I have mixed feelings about the so-called “principle of charity,” which Russell Blackford once stated as, “read others on the basis that they are probably saying something that’s not absurd.” On the one hand, people say absurd things often enough that this may not be such a great assumption when it comes to figuring out what’s actually be true, people’s feelings be damned. On the other hand:
- Charity helps avoid flame wars
- It’s good to be careful not to unjustifiably damage someone’s reputation
- From a Machiavellian point of view, it’s nice to close off responses of the form, “what I meant was…”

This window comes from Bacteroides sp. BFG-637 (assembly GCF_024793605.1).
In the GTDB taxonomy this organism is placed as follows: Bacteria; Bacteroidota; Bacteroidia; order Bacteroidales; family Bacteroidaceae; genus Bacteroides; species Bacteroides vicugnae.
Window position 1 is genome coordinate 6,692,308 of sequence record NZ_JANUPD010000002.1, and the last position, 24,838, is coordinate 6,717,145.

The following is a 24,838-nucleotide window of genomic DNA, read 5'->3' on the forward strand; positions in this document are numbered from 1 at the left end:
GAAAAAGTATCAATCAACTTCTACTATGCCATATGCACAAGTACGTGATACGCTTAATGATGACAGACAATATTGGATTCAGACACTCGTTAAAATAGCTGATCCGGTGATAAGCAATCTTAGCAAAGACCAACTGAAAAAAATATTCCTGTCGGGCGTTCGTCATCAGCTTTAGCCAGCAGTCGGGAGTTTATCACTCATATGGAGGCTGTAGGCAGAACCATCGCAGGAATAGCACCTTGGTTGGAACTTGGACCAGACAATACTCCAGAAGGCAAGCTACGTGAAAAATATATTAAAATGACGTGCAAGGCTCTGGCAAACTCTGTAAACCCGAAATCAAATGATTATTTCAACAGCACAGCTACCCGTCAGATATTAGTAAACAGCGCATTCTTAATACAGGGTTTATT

I note is that none of these three reasons apply to dead people. I’m at no risk of getting into a flame war with Kant, Kant can’t care about his reputation, and when you criticize Kant there’s no risk that he’ll write any kind of rebuttal to you. (Question: can you think of any pragmatic reasons of the sort listed above that do apply to dead people?)
With famous dead people like Kant, a lot of people are going to say that the empirical arguments swing over to charity, since you don’t get to be a famous philosopher by saying absurd things. That seems to me empirically false, however.